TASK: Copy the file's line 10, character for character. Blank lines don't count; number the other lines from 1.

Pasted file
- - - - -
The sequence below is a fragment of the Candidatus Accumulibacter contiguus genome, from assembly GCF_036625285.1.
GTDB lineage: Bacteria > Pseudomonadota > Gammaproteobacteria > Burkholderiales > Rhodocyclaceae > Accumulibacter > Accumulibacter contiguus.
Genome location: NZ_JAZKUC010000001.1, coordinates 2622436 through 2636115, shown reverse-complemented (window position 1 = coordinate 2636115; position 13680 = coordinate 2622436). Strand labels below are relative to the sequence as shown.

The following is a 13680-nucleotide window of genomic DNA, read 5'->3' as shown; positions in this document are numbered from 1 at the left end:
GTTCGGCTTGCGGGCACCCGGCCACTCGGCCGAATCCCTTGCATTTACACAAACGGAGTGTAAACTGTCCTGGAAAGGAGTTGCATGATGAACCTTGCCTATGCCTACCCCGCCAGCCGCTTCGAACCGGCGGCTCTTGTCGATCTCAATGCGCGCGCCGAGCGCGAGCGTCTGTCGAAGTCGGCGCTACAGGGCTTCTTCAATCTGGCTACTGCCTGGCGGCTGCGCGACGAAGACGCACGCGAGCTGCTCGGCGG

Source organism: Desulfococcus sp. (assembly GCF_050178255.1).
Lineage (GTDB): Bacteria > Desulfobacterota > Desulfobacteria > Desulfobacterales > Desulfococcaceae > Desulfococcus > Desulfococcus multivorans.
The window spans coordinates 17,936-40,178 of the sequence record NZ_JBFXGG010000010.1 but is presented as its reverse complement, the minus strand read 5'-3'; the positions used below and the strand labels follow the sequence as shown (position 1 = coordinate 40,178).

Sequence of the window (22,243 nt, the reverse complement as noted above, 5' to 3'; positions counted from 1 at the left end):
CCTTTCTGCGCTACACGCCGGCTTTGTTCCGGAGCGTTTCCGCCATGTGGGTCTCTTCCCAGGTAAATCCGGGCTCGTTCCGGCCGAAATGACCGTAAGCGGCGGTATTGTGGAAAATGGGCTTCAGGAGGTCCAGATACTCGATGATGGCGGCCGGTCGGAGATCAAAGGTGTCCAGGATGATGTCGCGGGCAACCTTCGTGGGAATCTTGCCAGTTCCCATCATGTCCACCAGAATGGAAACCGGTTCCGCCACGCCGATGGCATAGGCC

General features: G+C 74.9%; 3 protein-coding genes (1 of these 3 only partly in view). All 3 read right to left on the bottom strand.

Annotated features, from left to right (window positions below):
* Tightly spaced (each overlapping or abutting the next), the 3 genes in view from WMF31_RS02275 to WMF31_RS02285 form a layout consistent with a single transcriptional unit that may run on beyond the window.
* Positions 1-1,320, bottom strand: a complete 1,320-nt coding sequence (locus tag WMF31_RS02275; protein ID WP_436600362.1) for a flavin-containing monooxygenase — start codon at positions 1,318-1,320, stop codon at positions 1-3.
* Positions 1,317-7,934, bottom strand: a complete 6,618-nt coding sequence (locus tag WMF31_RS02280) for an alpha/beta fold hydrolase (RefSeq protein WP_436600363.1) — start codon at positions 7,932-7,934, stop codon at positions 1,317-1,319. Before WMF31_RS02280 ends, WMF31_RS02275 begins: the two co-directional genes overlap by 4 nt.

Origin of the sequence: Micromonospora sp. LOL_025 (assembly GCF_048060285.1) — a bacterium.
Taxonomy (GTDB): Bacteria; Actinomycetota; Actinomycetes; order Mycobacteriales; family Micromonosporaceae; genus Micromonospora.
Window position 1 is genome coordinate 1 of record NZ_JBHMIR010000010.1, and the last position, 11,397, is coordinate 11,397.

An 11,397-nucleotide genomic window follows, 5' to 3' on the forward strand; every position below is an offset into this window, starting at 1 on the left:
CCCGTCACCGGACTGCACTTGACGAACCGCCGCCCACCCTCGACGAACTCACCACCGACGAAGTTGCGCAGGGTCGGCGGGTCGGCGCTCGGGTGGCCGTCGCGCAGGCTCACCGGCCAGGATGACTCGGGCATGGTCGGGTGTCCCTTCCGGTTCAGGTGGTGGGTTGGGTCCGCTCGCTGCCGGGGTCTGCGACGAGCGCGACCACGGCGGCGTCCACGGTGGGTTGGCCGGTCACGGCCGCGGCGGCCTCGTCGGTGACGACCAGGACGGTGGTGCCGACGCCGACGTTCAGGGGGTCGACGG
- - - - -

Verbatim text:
CCTTTCTGCGCTACACGCCGGCTTTGTTCCGGAGCGTTTCCGCCATGTGGGTCTCTTCCCAGGTAAATCCGGGCTCGTTCCGGCCGAAATGACCGTAAGCGGCGGTATTGTGGAAAATGGGCTTCAGGAGGTCCAGATACTCGATGATGGCGGCCGGTCGGAGATCAAAGGTGTCCAGGATGATGTCGCGGGCAACCTTCGTGGGAATCTTGCCAGTTCCCATCATGTCCACCAGAATGGAAACCGGTTCCGCCACGCCGATGGCATAGGCC